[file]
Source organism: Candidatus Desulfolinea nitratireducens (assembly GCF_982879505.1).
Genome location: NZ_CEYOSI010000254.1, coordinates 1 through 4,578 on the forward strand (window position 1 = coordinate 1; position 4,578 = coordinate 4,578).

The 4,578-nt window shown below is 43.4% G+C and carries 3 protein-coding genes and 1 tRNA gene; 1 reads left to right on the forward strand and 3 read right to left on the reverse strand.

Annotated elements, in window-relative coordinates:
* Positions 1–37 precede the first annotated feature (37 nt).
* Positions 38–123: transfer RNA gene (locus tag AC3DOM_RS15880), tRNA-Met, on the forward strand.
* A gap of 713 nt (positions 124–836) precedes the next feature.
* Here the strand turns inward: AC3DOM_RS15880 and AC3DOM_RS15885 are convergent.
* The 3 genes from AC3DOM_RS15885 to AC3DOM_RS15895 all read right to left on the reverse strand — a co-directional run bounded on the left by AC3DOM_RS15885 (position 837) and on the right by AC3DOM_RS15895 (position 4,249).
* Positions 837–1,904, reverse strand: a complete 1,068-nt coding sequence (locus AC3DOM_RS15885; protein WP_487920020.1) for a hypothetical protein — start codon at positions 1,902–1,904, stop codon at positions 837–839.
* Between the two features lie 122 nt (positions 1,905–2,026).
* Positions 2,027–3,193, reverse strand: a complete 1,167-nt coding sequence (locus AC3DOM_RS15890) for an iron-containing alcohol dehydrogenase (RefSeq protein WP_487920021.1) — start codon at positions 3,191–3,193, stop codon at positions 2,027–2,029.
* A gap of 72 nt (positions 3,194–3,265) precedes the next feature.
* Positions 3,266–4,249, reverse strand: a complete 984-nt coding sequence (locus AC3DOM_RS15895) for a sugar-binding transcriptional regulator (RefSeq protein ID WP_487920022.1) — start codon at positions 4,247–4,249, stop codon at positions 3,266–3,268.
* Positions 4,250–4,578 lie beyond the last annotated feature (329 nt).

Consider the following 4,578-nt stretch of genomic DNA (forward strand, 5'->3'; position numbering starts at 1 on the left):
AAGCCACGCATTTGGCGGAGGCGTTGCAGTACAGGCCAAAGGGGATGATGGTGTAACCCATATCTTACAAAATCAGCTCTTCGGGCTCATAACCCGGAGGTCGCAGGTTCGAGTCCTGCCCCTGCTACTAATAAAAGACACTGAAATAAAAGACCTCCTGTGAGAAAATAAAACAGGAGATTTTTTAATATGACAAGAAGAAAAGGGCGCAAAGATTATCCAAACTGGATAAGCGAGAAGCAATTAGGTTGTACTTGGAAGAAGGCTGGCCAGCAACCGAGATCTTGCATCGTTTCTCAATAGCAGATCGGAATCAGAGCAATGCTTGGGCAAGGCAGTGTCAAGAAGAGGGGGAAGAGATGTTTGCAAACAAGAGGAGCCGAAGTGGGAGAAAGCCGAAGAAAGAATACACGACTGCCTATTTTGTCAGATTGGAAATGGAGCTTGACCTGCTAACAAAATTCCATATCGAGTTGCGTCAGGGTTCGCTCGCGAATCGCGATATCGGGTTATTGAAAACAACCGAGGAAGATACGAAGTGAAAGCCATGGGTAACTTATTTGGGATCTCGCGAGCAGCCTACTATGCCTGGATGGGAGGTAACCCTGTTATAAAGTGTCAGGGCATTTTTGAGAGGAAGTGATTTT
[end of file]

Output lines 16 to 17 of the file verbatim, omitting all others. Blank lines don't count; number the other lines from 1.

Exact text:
Consider the following 4,578-nt stretch of genomic DNA (forward strand, 5'->3'; position numbering starts at 1 on the left):
AAGCCACGCATTTGGCGGAGGCGTTGCAGTACAGGCCAAAGGGGATGATGGTGTAACCCATATCTTACAAAATCAGCTCTTCGGGCTCATAACCCGGAGGTCGCAGGTTCGAGTCCTGCCCCTGCTACTAATAAAAGACACTGAAATAAAAGACCTCCTGTGAGAAAATAAAACAGGAGATTTTTTAATATGACAAGAAGAAAAGGGCGCAAAGATTATCCAAACTGGATAAGCGAGAAGCAATTAGGTTGTACTTGGAAGAAGGCTGGCCAGCAACCGAGATCTTGCATCGTTTCTCAATAGCAGATCGGAATCAGAGCAATGCTTGGGCAAGGCAGTGTCAAGAAGAGGGGGAAGAGATGTTTGCAAACAAGAGGAGCCGAAGTGGGAGAAAGCCGAAGAAAGAATACACGACTGCCTATTTTGTCAGATTGGAAATGGAGCTTGACCTGCTAACAAAATTCCATATCGAGTTGCGTCAGGGTTCGCTCGCGAATCGCGATATCGGGTTATTGAAAACAACCGAGGAAGATACGAAGTGAAAGCCATGGGTAACTTATTTGGGATCTCGCGAGCAGCCTACTATGCCTGGATGGGAGGTAACCCTGTTATAAAGTGTCAGGGCATTTTTGAGAGGAAGTGATTTT